Canyon Lake,” Wickman said. “We had anticipated this. We had to go through the drill so we could tell a federal court that we had exhausted all remedies within the state.
“We hope people who are concerned about the loss to the economy and the impacts on the lake will not lose heart. We’re still in only the first quarter of the ball game,” Wickman said.
West said the FOCL is “certainly entitled” to appeal to federal court. He said the decision should not delay the Western Canyon project any further.
‘There are cases where projects have gone forward regardless of pending challenges,” West said.
“The fact of the matter is, these folks in Bulverde don’t have an alternative water supply. It would be a different situation if there were alternatives out there for people. That’s not the case here,” he said.
“It’s regrettable that they feel that way and would place their recreational interests ahead of the needs of their neighbors for water,” West said. “That’s unfortunate.”
create local jobs. Kendrick wants to require those jobs be saved for residents.
Last month Kendrick voted in favor of the Moll Industries incentives, but said he wants to protect citizens tax dollars.
“We’re short of money, and they’re giving it away,” Kendrick said.
He said things would be different if the money were coming from the county.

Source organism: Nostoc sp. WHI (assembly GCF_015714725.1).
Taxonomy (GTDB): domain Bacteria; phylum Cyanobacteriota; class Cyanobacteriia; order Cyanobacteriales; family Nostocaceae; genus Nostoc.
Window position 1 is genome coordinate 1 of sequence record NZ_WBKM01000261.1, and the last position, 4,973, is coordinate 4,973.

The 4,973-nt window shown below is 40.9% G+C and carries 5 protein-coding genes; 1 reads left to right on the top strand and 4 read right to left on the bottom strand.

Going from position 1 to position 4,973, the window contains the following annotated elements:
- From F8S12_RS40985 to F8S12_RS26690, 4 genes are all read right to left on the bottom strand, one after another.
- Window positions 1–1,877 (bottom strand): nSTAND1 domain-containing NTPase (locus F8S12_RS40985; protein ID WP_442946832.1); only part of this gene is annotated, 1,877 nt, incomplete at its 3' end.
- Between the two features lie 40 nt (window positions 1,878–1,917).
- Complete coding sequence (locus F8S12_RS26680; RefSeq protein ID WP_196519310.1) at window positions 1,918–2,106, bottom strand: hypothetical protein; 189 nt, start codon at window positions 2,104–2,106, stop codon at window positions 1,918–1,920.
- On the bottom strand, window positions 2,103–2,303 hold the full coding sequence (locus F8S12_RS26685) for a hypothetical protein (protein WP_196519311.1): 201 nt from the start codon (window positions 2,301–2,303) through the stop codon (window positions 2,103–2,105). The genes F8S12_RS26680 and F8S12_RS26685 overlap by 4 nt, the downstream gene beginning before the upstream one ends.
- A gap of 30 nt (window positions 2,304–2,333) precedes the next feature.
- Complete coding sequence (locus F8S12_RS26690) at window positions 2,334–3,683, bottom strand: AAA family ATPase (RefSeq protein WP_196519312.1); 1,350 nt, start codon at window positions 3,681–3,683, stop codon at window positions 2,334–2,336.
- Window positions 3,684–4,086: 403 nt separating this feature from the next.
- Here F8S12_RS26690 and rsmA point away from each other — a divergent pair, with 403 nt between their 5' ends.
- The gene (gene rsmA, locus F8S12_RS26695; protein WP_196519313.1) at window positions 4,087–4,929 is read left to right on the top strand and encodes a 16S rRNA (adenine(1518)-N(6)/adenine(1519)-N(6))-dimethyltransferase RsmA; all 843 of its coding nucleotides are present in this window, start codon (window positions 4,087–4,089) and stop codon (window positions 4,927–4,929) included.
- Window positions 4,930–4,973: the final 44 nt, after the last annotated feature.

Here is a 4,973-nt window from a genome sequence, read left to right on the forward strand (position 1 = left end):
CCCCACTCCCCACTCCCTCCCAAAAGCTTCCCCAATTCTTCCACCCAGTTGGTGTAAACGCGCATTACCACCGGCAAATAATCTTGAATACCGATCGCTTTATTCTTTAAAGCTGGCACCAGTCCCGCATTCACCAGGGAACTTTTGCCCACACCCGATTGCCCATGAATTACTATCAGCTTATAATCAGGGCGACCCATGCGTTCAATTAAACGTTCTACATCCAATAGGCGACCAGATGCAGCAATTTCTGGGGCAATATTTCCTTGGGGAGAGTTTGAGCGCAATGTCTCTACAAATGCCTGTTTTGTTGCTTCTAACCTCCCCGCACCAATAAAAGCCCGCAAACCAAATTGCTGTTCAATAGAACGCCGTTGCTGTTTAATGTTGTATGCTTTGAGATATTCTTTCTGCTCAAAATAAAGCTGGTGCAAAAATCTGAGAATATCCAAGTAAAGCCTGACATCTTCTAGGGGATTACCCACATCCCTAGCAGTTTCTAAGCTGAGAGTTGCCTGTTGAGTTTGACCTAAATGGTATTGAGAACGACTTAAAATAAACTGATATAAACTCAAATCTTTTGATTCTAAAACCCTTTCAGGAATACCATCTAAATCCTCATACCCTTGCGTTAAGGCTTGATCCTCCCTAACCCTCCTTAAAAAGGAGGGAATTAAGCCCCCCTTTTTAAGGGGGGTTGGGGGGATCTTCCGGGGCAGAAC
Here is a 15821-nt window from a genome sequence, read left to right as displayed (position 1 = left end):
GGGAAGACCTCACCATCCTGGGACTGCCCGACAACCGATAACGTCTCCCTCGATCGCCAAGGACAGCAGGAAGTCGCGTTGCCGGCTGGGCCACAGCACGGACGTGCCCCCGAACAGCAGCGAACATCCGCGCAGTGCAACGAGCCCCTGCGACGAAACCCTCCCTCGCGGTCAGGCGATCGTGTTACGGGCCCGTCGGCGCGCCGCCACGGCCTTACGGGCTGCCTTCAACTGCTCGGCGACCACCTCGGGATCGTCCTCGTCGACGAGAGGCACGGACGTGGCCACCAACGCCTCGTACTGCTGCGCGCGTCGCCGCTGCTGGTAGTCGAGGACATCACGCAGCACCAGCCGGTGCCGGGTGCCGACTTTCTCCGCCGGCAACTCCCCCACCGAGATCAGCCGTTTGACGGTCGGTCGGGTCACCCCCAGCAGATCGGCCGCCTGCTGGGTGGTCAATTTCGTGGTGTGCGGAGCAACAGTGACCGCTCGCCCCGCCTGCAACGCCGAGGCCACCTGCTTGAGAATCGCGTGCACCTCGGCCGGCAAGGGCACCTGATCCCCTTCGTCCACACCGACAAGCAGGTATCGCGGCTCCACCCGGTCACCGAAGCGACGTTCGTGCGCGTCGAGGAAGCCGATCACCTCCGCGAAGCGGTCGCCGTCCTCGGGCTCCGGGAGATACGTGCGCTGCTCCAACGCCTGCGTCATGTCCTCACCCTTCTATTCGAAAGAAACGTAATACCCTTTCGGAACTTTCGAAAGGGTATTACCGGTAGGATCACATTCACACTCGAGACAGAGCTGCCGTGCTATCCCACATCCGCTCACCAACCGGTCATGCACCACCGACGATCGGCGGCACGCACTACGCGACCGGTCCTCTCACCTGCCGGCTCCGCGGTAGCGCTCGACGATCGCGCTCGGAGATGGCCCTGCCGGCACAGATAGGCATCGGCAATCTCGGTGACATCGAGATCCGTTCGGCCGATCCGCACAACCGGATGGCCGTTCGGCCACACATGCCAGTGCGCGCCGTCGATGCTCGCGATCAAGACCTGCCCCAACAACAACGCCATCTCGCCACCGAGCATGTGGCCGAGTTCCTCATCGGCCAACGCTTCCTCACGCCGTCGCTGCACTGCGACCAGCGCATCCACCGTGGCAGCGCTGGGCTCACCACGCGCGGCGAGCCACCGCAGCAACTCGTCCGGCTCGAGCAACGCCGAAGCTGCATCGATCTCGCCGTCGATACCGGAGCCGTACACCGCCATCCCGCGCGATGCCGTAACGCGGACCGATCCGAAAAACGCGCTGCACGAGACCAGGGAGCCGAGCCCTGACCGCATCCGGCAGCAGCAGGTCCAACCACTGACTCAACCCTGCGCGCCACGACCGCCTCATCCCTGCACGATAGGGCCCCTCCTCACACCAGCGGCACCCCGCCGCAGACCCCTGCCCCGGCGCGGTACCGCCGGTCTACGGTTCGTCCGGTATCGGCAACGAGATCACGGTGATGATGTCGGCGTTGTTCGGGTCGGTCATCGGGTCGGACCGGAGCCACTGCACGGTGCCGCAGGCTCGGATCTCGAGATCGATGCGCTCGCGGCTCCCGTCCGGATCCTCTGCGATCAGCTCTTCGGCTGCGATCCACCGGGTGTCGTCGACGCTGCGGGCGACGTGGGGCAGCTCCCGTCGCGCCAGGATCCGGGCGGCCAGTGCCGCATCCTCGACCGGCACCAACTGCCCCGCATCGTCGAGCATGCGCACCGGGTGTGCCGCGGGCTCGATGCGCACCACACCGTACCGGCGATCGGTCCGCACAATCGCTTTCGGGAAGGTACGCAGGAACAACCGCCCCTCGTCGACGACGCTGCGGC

Monroe Miller, chairman of the 4B board, said the proposal would handicap efforts to draw commerce to the city.
“Our job is to create opportunities for economic development,” Miller said. “We have people who have skills .Who aren’t using them, and ;that’s a problem to me.”
J Michael Meek, president ;of the Greater New Braunfels Chamber of Commerce Inc., said Kendrick’s resolution would inhibit business
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there’s nothing here for me to hear just to be candid with you boys,” Robison said.
* Then, the judge turned to Casiano Ortiz and asked him if he’d represented him as an attorney 15 years ago.
The elder Ortiz agreed that he had.
“Not only do I not have jurisdiction,” Robison said, ‘but Tm going to have to recuse myself when jurisdiction is established.”
Peterson, Koehler and the Ortiz family then went down to county court-at-law to see Judge Brenda Chapman, who signed the forfeiture warrant, setting a bond of $100,000 on the business and its contents.
The attorneys met with Chapman in her chambers, and then Chapman set a hearing on the motions for 3 p.m. Friday.
Ortiz was arrested on allegations of possession of between four ounces and five pounds of marijuana and evading arrest.
He posted bail and was released from custody the following day.
The marijuana and evading arrest allegations are state jail felonies punishable by a fine of up to $10,000 and up to two years in a state jail.
A third charge of not having insurance on the truck he allegedly fled in is a misdemeanor.
Ortiz turned himself in Feb. I to face an added charge of possession of gambling paraphernalia in connection with property allegedly seized at the bar. The charge is a class A misdemeanor punishable by up to one year in county jail and a $4,000 fine.